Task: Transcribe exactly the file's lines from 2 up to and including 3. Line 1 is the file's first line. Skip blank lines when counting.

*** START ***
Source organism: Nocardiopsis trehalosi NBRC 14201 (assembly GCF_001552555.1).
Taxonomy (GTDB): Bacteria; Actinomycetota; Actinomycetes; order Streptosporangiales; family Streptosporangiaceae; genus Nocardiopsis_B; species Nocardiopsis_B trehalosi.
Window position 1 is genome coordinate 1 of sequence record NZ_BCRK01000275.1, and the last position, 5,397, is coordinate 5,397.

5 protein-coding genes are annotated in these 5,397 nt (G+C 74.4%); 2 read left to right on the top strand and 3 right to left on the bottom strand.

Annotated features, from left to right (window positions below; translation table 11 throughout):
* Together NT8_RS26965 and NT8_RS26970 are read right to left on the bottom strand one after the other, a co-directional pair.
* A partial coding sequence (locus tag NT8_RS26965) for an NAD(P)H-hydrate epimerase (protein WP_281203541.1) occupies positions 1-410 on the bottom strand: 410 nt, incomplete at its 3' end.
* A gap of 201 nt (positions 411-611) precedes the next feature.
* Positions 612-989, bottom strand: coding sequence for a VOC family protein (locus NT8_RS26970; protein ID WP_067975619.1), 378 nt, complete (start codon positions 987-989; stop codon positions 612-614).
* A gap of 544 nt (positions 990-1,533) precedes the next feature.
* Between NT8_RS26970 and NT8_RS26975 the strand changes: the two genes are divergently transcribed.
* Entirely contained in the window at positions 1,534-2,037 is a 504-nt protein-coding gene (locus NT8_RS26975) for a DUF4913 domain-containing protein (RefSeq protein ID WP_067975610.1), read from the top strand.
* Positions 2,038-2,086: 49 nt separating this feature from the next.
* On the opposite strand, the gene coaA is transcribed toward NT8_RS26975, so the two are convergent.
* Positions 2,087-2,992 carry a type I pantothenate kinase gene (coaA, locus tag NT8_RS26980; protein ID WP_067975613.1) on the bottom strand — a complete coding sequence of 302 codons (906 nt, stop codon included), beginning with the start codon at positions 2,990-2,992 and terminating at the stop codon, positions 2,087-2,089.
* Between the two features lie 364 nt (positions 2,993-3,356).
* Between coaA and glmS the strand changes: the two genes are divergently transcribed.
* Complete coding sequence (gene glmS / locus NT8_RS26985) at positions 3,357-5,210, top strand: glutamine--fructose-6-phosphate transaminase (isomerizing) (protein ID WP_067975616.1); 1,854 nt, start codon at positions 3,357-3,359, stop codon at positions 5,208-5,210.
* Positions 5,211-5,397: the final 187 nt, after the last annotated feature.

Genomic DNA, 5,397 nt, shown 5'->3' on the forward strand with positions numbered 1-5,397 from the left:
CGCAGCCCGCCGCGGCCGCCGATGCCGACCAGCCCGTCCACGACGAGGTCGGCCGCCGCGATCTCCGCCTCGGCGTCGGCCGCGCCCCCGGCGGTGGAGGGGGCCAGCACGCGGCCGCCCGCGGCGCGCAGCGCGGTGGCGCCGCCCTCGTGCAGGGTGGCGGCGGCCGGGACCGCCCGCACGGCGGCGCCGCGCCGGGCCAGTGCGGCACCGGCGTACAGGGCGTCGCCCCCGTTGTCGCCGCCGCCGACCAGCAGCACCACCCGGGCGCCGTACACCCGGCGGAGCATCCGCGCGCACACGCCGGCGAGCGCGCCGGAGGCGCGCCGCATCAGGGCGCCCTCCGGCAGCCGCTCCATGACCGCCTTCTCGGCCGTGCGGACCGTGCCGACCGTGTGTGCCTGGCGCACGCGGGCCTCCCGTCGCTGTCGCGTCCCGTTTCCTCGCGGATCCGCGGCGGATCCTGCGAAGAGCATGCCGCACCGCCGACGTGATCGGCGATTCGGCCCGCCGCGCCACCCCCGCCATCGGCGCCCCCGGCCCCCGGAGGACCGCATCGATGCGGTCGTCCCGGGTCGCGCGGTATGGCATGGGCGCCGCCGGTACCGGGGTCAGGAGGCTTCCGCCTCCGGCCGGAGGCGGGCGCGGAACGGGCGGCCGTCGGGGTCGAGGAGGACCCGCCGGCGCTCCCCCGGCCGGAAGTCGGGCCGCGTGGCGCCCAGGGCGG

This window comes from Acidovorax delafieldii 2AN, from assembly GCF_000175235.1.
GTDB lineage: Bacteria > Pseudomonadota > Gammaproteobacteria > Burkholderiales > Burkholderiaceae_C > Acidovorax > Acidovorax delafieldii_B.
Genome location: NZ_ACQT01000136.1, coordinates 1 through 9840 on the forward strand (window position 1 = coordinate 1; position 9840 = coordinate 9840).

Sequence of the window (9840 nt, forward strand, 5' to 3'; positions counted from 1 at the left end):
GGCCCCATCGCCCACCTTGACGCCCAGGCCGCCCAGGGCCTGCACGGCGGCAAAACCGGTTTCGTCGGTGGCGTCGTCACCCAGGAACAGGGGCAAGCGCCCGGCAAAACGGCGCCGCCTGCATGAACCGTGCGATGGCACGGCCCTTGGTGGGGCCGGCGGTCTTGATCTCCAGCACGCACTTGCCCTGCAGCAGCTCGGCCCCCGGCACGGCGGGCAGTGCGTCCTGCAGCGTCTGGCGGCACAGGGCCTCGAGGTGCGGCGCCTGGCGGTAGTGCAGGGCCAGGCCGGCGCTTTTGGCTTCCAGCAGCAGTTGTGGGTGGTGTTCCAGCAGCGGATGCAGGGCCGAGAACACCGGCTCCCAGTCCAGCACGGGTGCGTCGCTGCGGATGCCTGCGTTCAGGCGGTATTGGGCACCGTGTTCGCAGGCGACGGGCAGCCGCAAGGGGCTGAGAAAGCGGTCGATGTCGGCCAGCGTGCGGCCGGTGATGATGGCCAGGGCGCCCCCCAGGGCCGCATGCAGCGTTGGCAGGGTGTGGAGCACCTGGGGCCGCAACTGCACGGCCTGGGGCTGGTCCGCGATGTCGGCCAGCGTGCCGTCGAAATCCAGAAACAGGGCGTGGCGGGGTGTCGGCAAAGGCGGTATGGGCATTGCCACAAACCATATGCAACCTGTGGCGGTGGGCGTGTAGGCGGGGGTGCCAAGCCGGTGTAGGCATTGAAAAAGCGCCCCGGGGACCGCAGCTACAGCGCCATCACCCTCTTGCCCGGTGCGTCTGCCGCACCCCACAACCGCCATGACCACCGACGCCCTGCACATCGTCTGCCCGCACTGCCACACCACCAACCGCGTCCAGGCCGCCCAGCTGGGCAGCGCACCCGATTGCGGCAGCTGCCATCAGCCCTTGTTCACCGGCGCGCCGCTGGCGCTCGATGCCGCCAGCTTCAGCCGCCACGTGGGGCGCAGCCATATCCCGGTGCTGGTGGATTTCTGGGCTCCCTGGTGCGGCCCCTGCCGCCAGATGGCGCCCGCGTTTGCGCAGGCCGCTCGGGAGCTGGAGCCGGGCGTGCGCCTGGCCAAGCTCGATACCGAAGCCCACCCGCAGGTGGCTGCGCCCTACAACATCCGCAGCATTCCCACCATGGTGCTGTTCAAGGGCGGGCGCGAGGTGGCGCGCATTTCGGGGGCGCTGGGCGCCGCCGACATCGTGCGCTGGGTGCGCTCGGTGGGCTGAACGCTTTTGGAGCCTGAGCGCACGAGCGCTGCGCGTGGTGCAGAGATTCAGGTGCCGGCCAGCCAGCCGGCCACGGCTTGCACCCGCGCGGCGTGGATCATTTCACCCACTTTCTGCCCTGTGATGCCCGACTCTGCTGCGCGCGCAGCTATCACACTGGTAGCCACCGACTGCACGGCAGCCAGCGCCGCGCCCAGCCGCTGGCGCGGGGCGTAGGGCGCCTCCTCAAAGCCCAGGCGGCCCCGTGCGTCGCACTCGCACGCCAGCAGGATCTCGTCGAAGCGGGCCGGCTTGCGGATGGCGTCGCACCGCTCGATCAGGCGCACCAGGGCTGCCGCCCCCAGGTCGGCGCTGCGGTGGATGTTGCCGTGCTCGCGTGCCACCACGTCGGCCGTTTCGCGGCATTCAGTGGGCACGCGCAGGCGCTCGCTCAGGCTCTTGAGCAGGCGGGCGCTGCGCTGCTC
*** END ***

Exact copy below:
Taxonomy (GTDB): Bacteria; Actinomycetota; Actinomycetes; order Streptosporangiales; family Streptosporangiaceae; genus Nocardiopsis_B; species Nocardiopsis_B trehalosi.
Window position 1 is genome coordinate 1 of sequence record NZ_BCRK01000275.1, and the last position, 5,397, is coordinate 5,397.